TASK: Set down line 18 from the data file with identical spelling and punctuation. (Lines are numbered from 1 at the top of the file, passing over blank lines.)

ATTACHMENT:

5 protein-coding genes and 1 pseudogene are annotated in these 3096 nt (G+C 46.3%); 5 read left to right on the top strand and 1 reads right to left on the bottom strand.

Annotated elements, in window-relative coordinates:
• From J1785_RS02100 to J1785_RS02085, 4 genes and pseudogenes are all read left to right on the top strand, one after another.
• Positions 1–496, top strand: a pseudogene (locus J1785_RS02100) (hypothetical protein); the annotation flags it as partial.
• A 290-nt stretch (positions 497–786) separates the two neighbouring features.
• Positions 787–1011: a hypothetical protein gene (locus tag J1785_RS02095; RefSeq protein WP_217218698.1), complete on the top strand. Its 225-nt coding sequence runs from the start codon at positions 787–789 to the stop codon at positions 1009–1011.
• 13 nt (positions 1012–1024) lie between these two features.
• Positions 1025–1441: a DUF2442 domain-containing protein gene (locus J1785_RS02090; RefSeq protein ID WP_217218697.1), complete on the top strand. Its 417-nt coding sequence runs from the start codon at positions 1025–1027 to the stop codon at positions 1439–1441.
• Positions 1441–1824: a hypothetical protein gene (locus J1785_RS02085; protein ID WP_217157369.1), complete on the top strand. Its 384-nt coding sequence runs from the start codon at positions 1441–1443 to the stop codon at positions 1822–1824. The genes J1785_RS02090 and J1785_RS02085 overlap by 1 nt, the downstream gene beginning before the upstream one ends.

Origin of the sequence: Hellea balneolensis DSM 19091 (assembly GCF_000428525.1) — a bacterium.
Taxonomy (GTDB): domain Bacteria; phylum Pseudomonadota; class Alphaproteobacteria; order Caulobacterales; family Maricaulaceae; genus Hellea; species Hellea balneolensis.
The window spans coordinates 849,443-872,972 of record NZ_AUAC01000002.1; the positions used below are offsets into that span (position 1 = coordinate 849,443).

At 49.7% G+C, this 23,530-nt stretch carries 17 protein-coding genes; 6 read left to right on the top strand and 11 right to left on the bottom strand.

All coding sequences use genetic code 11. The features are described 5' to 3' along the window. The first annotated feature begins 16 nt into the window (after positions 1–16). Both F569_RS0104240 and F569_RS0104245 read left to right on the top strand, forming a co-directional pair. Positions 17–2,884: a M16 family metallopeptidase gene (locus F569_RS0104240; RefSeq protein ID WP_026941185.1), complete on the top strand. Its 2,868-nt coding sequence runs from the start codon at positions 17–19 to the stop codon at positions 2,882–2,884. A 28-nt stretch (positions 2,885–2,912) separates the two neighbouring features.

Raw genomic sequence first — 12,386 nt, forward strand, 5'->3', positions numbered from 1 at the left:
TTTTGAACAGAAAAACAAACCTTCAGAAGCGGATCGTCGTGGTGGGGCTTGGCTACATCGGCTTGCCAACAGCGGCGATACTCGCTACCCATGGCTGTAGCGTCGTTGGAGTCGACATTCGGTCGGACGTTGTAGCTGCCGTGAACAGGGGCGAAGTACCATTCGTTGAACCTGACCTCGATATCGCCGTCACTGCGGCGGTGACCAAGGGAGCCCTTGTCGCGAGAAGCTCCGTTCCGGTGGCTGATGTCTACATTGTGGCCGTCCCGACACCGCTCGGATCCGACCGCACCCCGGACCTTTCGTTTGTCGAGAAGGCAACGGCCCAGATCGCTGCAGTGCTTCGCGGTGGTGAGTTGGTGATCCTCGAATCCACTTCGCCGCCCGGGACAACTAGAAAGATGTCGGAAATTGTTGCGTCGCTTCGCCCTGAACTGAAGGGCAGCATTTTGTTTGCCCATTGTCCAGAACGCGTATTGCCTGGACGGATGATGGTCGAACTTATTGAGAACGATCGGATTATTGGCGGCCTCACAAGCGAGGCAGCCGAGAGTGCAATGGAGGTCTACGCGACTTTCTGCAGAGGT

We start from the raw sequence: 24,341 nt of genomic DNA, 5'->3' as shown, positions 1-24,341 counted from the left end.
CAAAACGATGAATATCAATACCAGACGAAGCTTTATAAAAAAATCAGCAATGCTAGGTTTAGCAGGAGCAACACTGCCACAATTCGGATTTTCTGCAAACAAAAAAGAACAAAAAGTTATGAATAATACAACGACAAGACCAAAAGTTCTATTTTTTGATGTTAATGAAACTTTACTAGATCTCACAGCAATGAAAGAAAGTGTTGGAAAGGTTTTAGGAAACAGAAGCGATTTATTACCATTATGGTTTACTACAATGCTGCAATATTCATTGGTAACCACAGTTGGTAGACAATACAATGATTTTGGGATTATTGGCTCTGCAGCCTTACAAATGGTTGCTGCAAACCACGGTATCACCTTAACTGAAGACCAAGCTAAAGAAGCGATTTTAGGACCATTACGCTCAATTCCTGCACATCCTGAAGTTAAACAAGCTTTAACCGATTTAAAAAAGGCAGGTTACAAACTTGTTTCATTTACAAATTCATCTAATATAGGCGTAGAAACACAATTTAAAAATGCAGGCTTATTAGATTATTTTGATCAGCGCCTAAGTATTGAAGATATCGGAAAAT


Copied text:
CAAAACGATGAATATCAATACCAGACGAAGCTTTATAAAAAAATCAGCAATGCTAGGTTTAGCAGGAGCAACACTGCCACAATTCGGATTTTCTGCAAACAAAAAAGAACAAAAAGTTATGAATAATACAACGACAAGACCAAAAGTTCTATTTTTTGATGTTAATGAAACTTTACTAGATCTCACAGCAATGAAAGAAAGTGTTGGAAAGGTTTTAGGAAACAGAAGCGATTTATTACCATTATGGTTTACTACAATGCTGCAATATTCATTGGTAACCACAGTTGGTAGACAATACAATGATTTTGGGATTATTGGCTCTGCAGCCTTACAAATGGTTGCTGCAAACCACGGTATCACCTTAACTGAAGACCAAGCTAAAGAAGCGATTTTAGGACCATTACGCTCAATTCCTGCACATCCTGAAGTTAAACAAGCTTTAACCGATTTAAAAAAGGCAGGTTACAAACTTGTTTCATTTACAAATTCATCTAATATAGGCGTAGAAACACAATTTAAAAATGCAGGCTTATTAGATTATTTTGATCAGCGCCTAAGTATTGAAGATATCGGAAAAT